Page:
US Army to Pay $600,000 For Samuel J. Woolf Artworks—What?

Samuel Johnson, Battle Scene (1944) Photo: artnet Price Database.

The US Army is set to shell out $600,000 for a collection of 23 World War I paintings by artist and journalist Samuel J. Woolf (1880- 1948) to bulk up its art collection from the period, military blog Intercepts reports.

But who on earth is Samuel J. Woolf? A somewhat obscure figure today, he was a painter, lithographer, and illustrator who worked as an artist-correspondent on the front lines with the American Expeditionary Force during the World War I, according to his biography on Art of the Print. The paintings the Army is acquiring depict combat that Woolf witnessed during his stint in Europe. His compositions—which include portraits of Franklin D. Roosevelt and General John J. “Black Jack” Pershing— are celebrated for the sense of fortitude that Woolf brought out in his subjects. Archives of American Art recounts that, in his day, Woolf gained fame among the highest echelons of the New York elite for his drawings of celebrities for publications including Colliers and the New York Times.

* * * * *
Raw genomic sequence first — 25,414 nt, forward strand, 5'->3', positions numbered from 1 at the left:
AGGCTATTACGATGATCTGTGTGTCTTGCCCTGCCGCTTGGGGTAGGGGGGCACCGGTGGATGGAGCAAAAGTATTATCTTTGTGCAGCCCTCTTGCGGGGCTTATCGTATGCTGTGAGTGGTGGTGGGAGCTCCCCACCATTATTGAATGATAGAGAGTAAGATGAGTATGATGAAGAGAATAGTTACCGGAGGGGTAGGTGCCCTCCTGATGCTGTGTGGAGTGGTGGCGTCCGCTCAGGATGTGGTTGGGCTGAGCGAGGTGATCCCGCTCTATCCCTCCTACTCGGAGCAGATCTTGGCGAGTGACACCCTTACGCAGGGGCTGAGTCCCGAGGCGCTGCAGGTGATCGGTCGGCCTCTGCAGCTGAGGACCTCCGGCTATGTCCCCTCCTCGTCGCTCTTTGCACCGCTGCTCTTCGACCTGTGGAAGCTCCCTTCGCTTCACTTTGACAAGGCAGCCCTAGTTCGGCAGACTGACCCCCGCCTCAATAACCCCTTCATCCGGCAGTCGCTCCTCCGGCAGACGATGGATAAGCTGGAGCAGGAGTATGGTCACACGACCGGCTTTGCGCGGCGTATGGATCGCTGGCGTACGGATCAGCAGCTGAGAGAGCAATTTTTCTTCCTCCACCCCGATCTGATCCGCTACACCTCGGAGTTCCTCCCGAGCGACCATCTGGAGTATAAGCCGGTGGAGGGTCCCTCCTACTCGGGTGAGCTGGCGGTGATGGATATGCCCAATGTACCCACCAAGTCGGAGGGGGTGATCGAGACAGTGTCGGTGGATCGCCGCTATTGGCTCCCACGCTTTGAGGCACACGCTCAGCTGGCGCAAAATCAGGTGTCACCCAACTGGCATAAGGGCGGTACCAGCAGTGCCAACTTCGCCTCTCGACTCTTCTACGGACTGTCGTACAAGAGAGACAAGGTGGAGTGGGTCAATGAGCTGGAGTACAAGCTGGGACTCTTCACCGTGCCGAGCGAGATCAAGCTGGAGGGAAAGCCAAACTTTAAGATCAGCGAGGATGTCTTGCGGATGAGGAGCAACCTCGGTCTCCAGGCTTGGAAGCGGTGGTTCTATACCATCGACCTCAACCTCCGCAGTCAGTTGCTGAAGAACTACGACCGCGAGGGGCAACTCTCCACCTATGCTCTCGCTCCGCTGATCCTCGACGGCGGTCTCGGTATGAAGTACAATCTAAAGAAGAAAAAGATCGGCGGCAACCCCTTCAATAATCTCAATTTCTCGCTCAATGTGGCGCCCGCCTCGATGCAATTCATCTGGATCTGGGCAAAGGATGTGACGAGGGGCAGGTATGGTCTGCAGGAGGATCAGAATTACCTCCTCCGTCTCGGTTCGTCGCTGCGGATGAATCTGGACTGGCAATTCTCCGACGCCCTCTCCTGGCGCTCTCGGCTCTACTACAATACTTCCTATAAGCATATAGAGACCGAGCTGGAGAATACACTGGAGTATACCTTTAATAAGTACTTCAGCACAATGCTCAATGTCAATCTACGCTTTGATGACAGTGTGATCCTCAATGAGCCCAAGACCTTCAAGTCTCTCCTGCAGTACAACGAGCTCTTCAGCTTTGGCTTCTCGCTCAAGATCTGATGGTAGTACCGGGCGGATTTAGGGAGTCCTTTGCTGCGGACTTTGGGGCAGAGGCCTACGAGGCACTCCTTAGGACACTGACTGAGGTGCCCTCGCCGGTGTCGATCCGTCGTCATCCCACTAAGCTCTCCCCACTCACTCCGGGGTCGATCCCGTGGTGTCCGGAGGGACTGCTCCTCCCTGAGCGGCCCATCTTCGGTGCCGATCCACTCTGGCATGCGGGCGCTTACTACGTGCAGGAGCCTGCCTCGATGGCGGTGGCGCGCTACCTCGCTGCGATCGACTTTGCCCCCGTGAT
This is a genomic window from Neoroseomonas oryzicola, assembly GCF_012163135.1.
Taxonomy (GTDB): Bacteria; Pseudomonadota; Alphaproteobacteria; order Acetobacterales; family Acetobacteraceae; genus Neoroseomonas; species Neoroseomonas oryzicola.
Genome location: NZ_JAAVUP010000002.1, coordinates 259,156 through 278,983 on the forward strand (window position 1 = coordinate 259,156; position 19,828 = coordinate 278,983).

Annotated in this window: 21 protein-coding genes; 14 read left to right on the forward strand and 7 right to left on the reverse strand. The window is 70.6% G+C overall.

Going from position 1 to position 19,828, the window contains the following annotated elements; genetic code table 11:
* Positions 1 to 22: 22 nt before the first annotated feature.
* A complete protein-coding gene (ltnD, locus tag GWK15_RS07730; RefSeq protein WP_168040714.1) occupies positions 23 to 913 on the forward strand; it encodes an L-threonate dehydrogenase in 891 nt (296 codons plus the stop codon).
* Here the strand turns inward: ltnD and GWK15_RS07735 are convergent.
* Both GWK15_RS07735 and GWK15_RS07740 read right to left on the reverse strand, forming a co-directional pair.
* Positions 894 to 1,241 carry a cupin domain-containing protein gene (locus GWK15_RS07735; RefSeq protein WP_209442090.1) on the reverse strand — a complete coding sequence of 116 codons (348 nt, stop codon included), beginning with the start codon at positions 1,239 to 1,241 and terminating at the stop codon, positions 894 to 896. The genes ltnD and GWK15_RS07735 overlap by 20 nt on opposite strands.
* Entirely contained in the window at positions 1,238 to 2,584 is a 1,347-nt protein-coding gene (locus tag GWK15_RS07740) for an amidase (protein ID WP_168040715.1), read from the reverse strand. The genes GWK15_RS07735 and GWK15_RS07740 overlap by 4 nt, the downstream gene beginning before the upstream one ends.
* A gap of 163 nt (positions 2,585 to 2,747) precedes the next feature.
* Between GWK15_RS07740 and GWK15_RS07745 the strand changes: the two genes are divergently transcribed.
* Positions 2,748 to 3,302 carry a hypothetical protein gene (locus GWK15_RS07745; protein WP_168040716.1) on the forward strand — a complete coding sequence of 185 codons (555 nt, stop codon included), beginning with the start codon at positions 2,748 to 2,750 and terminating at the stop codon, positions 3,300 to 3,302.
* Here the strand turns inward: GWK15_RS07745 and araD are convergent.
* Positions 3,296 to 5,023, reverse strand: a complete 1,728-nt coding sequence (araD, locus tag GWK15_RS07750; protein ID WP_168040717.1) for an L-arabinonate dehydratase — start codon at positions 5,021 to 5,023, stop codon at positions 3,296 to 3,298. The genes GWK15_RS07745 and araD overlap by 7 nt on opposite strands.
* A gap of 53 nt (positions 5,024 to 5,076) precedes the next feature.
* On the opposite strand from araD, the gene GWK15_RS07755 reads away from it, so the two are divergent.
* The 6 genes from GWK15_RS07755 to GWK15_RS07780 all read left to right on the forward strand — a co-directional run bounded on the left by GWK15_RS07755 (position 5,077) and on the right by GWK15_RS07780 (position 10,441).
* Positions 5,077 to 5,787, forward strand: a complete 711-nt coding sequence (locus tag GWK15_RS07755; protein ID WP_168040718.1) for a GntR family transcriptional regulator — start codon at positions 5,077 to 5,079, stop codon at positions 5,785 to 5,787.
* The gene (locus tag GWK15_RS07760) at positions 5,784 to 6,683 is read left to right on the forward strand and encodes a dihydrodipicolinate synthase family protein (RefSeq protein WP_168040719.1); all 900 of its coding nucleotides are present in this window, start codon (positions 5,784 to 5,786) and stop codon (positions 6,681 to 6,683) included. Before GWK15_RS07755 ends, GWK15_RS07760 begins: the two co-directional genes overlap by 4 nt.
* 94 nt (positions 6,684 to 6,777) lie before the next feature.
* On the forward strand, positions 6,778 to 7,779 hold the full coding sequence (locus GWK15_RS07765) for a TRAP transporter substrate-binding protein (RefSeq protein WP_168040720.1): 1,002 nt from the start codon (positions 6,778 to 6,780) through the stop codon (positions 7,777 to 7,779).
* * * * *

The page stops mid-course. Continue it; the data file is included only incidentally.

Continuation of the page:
He may be coming back into style, in military circles at least. On October 16, the Army issued an “unusual and compelling urgency” notice to source money from its Operations & Maintenance account for the acquisition of Woolf paintings. According to Intercepts, the service has been closely tracking the auction market for war-themed art, and claims “only nine WWI paintings have been sold worldwide over the past 20 years.”

Although artnet’s Price Database shows Woolf’s portraits at auction as recent as 2013—his charcoal sketch of John Masefield (1933) was bought in at Bonham’s in May 2013—there are, indeed, no other recent sales of war-related Woolf works. The Army is calling the apparently private trove “the only known collection of this kind available at this time.”


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